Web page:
I wore green this time. Not acid, nor racing, but mossy and soft. In her high shoes Linda was almost as tall as me, and she looked slim today. She didn’t always, and I was never quite sure whether that was on account of her clothing style, her attitude and carriage, or her actual size. We didn’t say a word to each other on the way to the Bull, nor at the bar, except to negotiate the round. Finally we sat at the only available table, in the window.
“You’re looking well Lyn.”
“Thanks babe. You look…different.” She was regarding me with mock accusation, communicating that she knew that I had overstepped some line; heroically or morally culpably wasn’t clear. It amused her though, whatever she thought of it. But then her expression changed, and she looked straight at me:
“Cecy.” She paused. “Quite a few people have noticed you with Ed. They remember things y’know.”
I looked at her flatly.
“There’s all sorts of talk,” she tried again.
“Who Lyn, and what are they saying?” I was damned if I was going to let her put the frighteners on me with vague generalisations. If she wanted to tell me something she was going to have to include the evidence. She of all people should know that, after everything that we went through with Elly.
“Well pretty much everyone is saying something, and most of it isn’t nice in truth. But y’know how it is. Nobody comes out and says it, it’s more like, ‘Cecile seems to be with Ed alot’ and then to emphasise the relevance, ‘you know, Beccy’s dad’, and ‘he’s an odd one. Comes and goes’ and someone will add ‘I heard he used to spend time with Elly and Rose, in the pub’. The thing is, Cecy, that it doesn’t stop there. There’s a rumour that he abused Becky. You can see how it looks. Becky’s mum kicked him out for what he did to Becky, then he sets his sights on the girls who put her in hospital – forgive me Cecy, I know that’s not fair – and one of those depraved girls (that’s how they see it) destroys herself with all sorts of stuff, the other disappears, then after his own daughter finally dies, Ed takes up with you. And Elly is still missing. Christ Cecy, it makes you look really bad this.”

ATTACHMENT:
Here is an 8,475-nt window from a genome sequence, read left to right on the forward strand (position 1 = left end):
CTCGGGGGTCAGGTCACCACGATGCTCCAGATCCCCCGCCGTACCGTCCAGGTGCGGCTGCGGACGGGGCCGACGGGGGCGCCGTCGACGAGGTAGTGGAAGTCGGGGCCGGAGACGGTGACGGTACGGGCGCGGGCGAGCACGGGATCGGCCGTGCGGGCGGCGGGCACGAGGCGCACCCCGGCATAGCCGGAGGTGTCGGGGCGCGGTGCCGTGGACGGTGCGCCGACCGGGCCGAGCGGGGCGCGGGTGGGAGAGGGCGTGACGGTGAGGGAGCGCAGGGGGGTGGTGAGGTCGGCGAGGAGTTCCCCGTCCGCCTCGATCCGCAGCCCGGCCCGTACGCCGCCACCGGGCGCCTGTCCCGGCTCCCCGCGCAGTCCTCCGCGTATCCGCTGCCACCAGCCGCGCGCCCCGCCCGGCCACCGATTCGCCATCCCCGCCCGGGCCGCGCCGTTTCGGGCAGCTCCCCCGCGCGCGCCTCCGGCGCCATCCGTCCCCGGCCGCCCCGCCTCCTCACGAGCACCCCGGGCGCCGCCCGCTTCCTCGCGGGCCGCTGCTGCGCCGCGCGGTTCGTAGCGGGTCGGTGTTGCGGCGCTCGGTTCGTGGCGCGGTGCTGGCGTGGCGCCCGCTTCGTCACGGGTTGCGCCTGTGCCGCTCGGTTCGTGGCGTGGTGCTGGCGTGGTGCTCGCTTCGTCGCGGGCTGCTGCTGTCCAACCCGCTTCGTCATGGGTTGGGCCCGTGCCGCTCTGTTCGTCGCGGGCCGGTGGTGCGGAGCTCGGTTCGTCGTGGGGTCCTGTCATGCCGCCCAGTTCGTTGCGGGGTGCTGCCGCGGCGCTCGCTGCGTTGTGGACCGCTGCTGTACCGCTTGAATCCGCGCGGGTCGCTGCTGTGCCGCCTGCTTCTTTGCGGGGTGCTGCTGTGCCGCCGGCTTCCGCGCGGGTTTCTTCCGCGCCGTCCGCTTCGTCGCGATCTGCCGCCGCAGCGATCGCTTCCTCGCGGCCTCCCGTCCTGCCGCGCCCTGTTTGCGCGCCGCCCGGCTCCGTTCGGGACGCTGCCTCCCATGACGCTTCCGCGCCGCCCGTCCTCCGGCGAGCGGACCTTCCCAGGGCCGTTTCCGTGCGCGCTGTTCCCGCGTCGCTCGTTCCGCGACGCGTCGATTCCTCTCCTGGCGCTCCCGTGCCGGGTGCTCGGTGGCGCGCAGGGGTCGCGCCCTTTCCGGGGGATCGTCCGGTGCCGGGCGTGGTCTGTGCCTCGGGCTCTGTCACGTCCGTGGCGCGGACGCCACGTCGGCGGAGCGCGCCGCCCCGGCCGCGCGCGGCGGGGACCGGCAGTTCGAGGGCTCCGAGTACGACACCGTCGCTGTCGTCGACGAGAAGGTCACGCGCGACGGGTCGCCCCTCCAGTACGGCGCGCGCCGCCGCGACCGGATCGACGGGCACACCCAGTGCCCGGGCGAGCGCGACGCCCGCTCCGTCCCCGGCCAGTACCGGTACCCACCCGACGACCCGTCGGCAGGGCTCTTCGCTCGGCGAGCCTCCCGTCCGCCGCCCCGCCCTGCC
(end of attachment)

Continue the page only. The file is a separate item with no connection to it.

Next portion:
“You think I’ve been away having it off with Ed!”
“No but…well where did you go? You said nothing to anyone.”
So many responses vied for a voice. “Fuck it!” was all that came out. Then a riposte of sorts: “y’know that there used to be rumours about Jase? That he was some kind of pedophile because he wore shorts or, if not shorts then tights, and he had a young daughter. What do you think of that? I’m really interested coz I never really knew what to make of it at the time. Sometimes I thought he should care about it and bloody well cover himself up. And I wondered why he refused. What do you think Lyn.? I’m really interested.”
“Well I suppose it was up to him. If he truly didn’t care then I suppose, well why do what they want?” She twisted her mouth slowly, biting her lip, then said “but this is different Lyn. Do you actually know Ed anyway? You need to look out for yourself.”
I hadn’t forgotten my worries over being alone with Ed, and how strange I’d found him. And I remembered the debates I’d suffered over trusting my instincts and where that would lead me. But now I also had the counterpoint. If I’d trusted my instincts over my walk then I would have stayed at home, and yet it was the most invigorating and healing thing I’d yet done, in all those years since Becky took the overdose.